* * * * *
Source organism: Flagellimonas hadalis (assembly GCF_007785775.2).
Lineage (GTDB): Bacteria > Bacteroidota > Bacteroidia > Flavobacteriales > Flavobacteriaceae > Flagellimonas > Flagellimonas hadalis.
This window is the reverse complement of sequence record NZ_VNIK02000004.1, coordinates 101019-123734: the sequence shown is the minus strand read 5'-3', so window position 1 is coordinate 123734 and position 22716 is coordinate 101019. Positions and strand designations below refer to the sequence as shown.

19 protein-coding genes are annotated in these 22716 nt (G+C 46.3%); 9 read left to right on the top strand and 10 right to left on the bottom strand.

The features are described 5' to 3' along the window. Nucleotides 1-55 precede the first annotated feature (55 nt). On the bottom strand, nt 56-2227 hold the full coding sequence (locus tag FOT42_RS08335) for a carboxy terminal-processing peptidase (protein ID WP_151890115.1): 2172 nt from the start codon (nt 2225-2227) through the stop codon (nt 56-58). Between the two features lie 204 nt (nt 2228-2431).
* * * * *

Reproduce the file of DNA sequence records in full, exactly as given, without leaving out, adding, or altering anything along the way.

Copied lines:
Source organism: Flagellimonas hadalis (assembly GCF_007785775.2).
Lineage (GTDB): Bacteria > Bacteroidota > Bacteroidia > Flavobacteriales > Flavobacteriaceae > Flagellimonas > Flagellimonas hadalis.
This window is the reverse complement of sequence record NZ_VNIK02000004.1, coordinates 101019-123734: the sequence shown is the minus strand read 5'-3', so window position 1 is coordinate 123734 and position 22716 is coordinate 101019. Positions and strand designations below refer to the sequence as shown.

19 protein-coding genes are annotated in these 22716 nt (G+C 46.3%); 9 read left to right on the top strand and 10 right to left on the bottom strand.

The features are described 5' to 3' along the window. Nucleotides 1-55 precede the first annotated feature (55 nt). On the bottom strand, nt 56-2227 hold the full coding sequence (locus tag FOT42_RS08335) for a carboxy terminal-processing peptidase (protein ID WP_151890115.1): 2172 nt from the start codon (nt 2225-2227) through the stop codon (nt 56-58). Between the two features lie 204 nt (nt 2228-2431).